What lease arrangements are required for Community Diagnostic Centres?

In our recent webinar, Community Diagnostics on Your High Street, Ashleigh Boreham, Dorset CCG, and Jaime Bishop, co-founder of Fleet Architects and co-chair of Architects for Health, explored the new Community Diagnostic Centre in the shopping centre in Poole.

In this section, Jaime and Ashleigh discuss cost implications and the importance of Community Diagnostic Centres securing a long lease arrangement.

If everyone is expected to believe that this is such a good thing, why isn’t it happening? What are the impediments to it happening? What about the commercial arrangement, the lease and how this relates to the cost? 

Ashleigh: “This particular one, because it was built at pace, is using a a licence to occupy arrangement. But we are working on new ones with a longer lease. It is really important to engage with the landlord; part of that stakeholder arrangement is understanding who the landlords are, the early engagement, and them understanding how you can help them.”

Ashleigh explains that it is important to remember that while empty department stores present an opportunity for healthcare, they are a concern to landlords who want the space utilising as quickly as possible.

“There is money being wasted by not being invested and there are rates being lost. So you come as an anchor institution as a new person that is going to provide support – you are going to be there a long time.

“You need the long lease as the value for money is better for the longer leases – so when we are talking about the new projects we are talking about 30, 40, 50 years; you need to talk in the same kind of lease arrangements that these landlords talk with the big department stores. There are lot of department stores that had long leases that still  needed to be negotiated back with the landlord.”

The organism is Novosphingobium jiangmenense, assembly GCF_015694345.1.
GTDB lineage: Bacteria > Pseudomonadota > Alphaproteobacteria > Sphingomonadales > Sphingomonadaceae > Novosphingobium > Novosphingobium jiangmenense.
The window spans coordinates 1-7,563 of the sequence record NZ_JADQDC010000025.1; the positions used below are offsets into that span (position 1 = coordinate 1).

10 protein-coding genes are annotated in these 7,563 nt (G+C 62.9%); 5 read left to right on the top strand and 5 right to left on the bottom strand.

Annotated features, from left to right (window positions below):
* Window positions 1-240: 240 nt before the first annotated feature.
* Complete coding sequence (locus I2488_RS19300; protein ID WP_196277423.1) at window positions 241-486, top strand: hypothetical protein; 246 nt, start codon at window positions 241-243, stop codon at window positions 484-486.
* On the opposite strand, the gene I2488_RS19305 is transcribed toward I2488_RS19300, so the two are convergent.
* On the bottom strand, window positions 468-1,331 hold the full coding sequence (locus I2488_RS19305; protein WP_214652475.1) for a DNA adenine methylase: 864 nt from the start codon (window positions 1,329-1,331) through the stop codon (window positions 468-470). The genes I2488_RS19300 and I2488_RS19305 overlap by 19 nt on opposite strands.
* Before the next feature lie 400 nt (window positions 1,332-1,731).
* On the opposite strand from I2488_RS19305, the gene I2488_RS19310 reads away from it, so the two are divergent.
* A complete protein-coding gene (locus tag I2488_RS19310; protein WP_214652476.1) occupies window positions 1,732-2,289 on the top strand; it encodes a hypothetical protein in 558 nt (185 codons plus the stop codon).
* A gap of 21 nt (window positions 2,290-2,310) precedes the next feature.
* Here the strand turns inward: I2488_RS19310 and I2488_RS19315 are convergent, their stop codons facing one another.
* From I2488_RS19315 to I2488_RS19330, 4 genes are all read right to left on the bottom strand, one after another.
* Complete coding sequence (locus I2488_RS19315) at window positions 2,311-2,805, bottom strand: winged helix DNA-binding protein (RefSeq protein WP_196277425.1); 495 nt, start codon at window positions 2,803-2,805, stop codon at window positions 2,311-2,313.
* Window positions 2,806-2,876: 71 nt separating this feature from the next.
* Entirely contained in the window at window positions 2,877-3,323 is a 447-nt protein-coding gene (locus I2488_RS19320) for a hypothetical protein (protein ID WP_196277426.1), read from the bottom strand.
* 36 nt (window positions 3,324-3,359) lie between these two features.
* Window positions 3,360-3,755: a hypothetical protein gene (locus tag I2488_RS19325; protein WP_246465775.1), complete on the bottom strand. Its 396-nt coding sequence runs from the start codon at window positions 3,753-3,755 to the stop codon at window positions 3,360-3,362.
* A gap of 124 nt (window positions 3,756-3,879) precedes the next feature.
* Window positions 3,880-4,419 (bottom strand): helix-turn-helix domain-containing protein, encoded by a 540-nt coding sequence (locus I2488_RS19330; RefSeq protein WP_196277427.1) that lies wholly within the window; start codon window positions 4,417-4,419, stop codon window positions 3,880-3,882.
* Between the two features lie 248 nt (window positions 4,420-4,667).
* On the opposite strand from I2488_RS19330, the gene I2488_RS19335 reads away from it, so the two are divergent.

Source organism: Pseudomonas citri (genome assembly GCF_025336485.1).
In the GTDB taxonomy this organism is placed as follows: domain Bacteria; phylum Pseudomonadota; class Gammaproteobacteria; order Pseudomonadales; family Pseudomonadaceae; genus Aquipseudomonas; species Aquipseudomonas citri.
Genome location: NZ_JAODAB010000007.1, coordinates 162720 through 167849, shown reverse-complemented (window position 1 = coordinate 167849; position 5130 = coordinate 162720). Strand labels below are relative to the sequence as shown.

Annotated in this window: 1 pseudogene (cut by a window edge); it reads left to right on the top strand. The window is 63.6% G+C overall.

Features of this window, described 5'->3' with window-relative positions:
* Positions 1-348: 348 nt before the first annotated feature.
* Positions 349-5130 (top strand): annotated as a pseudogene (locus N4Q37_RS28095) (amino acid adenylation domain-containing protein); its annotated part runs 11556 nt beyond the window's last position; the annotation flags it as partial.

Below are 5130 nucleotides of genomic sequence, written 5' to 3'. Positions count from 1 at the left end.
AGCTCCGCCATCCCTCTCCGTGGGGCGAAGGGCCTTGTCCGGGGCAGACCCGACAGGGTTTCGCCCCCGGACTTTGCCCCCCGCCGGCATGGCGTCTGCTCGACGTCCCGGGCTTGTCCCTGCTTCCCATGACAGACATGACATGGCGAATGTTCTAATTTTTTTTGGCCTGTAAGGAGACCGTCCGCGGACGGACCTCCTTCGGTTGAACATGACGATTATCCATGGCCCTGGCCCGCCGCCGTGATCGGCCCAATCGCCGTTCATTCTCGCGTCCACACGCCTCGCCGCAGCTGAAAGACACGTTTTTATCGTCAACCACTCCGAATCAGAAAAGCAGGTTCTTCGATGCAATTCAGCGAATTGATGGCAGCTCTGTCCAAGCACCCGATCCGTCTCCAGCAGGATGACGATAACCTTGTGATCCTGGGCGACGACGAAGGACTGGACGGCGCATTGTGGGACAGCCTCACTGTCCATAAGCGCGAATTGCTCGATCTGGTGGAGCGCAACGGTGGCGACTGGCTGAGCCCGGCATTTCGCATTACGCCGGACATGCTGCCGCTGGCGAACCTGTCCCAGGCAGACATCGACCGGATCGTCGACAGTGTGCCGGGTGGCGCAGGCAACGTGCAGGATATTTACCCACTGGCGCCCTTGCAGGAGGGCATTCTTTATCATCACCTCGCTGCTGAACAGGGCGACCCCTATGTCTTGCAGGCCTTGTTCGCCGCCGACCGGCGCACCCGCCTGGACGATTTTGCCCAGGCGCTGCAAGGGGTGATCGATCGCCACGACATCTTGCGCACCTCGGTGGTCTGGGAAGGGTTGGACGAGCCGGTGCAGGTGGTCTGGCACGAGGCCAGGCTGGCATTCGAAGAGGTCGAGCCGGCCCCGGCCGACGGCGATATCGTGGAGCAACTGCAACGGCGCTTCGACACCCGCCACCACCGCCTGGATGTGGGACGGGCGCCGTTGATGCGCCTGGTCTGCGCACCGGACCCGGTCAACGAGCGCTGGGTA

Why is a long lease better for a community diagnostic centre? 

A long lease is required because it gives the best value for money, but it is important to understand the landlord and their role within this.

“A short lease does not add up,” explains Ashleigh. “But we are not in the short game, we are re-creating something which is going to be there for the future and future-proofed.”

Explaining the role of the landlord, Ashleigh says: “They understand the importance of footfall. The anchor institution is so powerful in negotiating your rages, the arrangement.

“Don’t undermine the powerful tool and leverage you have as the NHS to get a good deal to support the value for money for the tax payer.”

To watch Ashleigh’s full explanation the benefits of the long lease, you can watch the webinar clip here.

If you have any questions or would like any further information about this topic please contact us and we will be happy to provide further guidance.


Images copyright: University Hospitals Dorset NHS Foundation Trust.

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